GIVE Grant Allocates $1 million to the Region

Pictured Left to Right: TCAT Instructor Clyde Mansfield, Governor Bill Lee, TCAT-Hartsville President, Mae Wright, and TCAT Hartsville welding student | Photo Credit: Chris Gregory

NASHVILLE, Tenn. – Tennessee Governor Bill Lee announced a $1 million grant award through the Governor’s Investment in Vocational Education (GIVE) program to part of the Upper Cumberland region. The GIVE grant prioritizes learning opportunities in rural counties and enhances career and technical education statewide.

“We are proud to work with the General Assembly to pass the GIVE initiative and expand career and technical education for Tennessee students,” said Lee. “These funds directly support our workforce development efforts in distressed and at-risk counties and are a key component of our strategy to prioritize rural Tennessee.”

Earlier this year, the General Assembly approved $25 million in the governor’s budget to incentivize collaboration at the local level among stakeholders such as higher education institutions, K-12 and economic development partners.

The award process began in June when the Tennessee Higher Education Commission issued a competitive Request for Proposals (RFP). Each proposal was required to show local data that clearly identified both workforce needs and a sustainable plan utilizing equipment, work-based learning experiences, or recognized industry certifications to increase the state’s competitiveness and postsecondary attainment goals.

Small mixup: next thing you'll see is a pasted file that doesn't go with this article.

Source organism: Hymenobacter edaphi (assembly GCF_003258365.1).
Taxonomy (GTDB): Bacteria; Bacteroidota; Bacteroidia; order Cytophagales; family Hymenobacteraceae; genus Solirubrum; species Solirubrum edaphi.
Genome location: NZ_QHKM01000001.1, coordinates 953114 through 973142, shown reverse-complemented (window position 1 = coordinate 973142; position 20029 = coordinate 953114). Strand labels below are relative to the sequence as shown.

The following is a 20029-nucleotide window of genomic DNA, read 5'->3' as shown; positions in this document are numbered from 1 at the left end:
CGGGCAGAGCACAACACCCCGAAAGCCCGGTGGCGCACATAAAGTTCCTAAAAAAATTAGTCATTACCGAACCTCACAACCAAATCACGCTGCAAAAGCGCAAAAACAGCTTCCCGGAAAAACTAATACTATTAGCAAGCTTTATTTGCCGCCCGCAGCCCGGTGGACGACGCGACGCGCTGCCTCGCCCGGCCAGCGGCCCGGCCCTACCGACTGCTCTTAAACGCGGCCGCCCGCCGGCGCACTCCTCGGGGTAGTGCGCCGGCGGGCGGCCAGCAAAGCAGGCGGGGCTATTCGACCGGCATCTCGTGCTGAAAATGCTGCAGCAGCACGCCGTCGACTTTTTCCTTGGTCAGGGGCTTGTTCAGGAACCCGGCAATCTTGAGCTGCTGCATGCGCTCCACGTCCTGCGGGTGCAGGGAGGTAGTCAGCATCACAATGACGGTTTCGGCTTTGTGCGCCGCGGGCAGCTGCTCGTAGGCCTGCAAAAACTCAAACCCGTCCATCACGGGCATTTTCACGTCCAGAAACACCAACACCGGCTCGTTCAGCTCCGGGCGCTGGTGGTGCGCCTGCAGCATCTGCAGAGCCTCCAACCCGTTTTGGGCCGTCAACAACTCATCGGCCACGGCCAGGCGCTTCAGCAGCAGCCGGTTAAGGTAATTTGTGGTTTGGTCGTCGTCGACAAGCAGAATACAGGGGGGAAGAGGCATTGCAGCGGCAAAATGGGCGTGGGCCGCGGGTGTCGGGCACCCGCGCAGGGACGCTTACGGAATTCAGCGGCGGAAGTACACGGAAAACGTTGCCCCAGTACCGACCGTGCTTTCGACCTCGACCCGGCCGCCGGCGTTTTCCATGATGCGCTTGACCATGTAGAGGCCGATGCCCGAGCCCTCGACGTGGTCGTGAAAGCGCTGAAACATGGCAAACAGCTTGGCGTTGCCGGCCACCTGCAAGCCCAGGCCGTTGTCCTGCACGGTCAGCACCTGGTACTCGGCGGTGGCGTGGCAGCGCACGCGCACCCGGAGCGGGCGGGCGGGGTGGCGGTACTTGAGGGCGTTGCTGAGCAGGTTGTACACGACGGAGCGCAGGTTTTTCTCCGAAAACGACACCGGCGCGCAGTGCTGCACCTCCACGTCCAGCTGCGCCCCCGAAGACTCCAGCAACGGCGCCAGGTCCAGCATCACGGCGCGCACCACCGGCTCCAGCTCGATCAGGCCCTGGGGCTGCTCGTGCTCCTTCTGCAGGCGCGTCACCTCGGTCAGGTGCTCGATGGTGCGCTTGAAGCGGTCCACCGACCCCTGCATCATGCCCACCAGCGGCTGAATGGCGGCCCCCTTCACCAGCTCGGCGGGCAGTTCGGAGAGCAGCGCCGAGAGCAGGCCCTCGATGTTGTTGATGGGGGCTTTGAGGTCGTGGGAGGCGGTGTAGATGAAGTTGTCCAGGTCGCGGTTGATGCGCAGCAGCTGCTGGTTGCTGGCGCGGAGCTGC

The grant specifically awards almost $200,000 to the Tennessee Central Cooperative Manufacturing WBL Program in Smith County. This program will provide new equipment (Vertical Mills and Engine Lathes) for city and county high schools. It will also fund a Work Based Learning program for Smith County’s students, which will connect them to local industries, establish a Work Ethic Distinction program, and develop essential skills employers now seek. 

“Winning this grant was a significant accomplishment, and it will help train High School students who want to start a career, and earn a decent salary, immediately after high school,” says Dan Tidcomb from Tennessee Central Economic Authority.“ An additional debt of gratitude goes to the Greater Nashville Regional Council, Tennessee College of Applied Technology in Hartsville, Fabricated Tube Products, and Smith County’s Career and Technical Educators for including Smith County in the application, as well as, serving the County with the program in the years to come.”